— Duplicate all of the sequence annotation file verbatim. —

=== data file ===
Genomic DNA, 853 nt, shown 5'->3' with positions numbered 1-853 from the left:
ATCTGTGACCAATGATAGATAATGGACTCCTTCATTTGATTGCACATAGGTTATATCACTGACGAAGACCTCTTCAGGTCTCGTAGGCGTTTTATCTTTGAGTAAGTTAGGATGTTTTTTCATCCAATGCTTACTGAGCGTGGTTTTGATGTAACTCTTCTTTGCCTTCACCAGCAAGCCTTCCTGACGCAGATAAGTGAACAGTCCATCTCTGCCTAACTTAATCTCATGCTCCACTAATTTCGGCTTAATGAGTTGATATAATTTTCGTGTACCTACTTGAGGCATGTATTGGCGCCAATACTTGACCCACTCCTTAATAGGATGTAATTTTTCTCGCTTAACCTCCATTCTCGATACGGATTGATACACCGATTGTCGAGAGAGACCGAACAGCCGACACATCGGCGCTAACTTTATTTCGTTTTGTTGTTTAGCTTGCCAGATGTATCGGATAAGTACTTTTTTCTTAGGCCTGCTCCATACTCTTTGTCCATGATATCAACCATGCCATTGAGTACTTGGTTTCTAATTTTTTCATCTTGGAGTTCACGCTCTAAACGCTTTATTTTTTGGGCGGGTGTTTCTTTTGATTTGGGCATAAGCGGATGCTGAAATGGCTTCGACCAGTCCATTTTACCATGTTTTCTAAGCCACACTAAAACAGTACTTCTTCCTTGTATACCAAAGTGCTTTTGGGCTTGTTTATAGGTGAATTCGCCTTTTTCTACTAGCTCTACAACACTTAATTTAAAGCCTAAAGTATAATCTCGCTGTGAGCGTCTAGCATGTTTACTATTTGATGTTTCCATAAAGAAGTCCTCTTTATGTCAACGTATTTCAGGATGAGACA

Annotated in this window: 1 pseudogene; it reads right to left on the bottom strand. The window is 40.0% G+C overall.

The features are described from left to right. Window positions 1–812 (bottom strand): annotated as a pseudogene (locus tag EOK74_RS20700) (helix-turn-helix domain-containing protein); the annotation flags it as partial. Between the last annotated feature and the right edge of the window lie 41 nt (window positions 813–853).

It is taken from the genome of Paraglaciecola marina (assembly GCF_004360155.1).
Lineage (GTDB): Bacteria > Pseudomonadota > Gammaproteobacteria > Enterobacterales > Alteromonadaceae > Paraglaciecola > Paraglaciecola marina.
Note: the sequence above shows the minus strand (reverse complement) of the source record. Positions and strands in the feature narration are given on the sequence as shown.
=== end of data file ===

Genomic DNA, 853 nt, shown 5'->3' with positions numbered 1-853 from the left:
ATCTGTGACCAATGATAGATAATGGACTCCTTCATTTGATTGCACATAGGTTATATCACTGACGAAGACCTCTTCAGGTCTCGTAGGCGTTTTATCTTTGAGTAAGTTAGGATGTTTTTTCATCCAATGCTTACTGAGCGTGGTTTTGATGTAACTCTTCTTTGCCTTCACCAGCAAGCCTTCCTGACGCAGATAAGTGAACAGTCCATCTCTGCCTAACTTAATCTCATGCTCCACTAATTTCGGCTTAATGAGTTGATATAATTTTCGTGTACCTACTTGAGGCATGTATTGGCGCCAATACTTGACCCACTCCTTAATAGGATGTAATTTTTCTCGCTTAACCTCCATTCTCGATACGGATTGATACACCGATTGTCGAGAGAGACCGAACAGCCGACACATCGGCGCTAACTTTATTTCGTTTTGTTGTTTAGCTTGCCAGATGTATCGGATAAGTACTTTTTTCTTAGGCCTGCTCCATACTCTTTGTCCATGATATCAACCATGCCATTGAGTACTTGGTTTCTAATTTTTTCATCTTGGAGTTCACGCTCTAAACGCTTTATTTTTTGGGCGGGTGTTTCTTTTGATTTGGGCATAAGCGGATGCTGAAATGGCTTCGACCAGTCCATTTTACCATGTTTTCTAAGCCACACTAAAACAGTACTTCTTCCTTGTATACCAAAGTGCTTTTGGGCTTGTTTATAGGTGAATTCGCCTTTTTCTACTAGCTCTACAACACTTAATTTAAAGCCTAAAGTATAATCTCGCTGTGAGCGTCTAGCATGTTTACTATTTGATGTTTCCATAAAGAAGTCCTCTTTATGTCAACGTATTTCAGGATGAGACA

Annotated in this window: 1 pseudogene; it reads right to left on the bottom strand. The window is 40.0% G+C overall.

The features are described from left to right. Window positions 1–812 (bottom strand): annotated as a pseudogene (locus tag EOK74_RS20700) (helix-turn-helix domain-containing protein); the annotation flags it as partial. Between the last annotated feature and the right edge of the window lie 41 nt (window positions 813–853).

It is taken from the genome of Paraglaciecola marina (assembly GCF_004360155.1).
Lineage (GTDB): Bacteria > Pseudomonadota > Gammaproteobacteria > Enterobacterales > Alteromonadaceae > Paraglaciecola > Paraglaciecola marina.
Note: the sequence above shows the minus strand (reverse complement) of the source record. Positions and strands in the feature narration are given on the sequence as shown.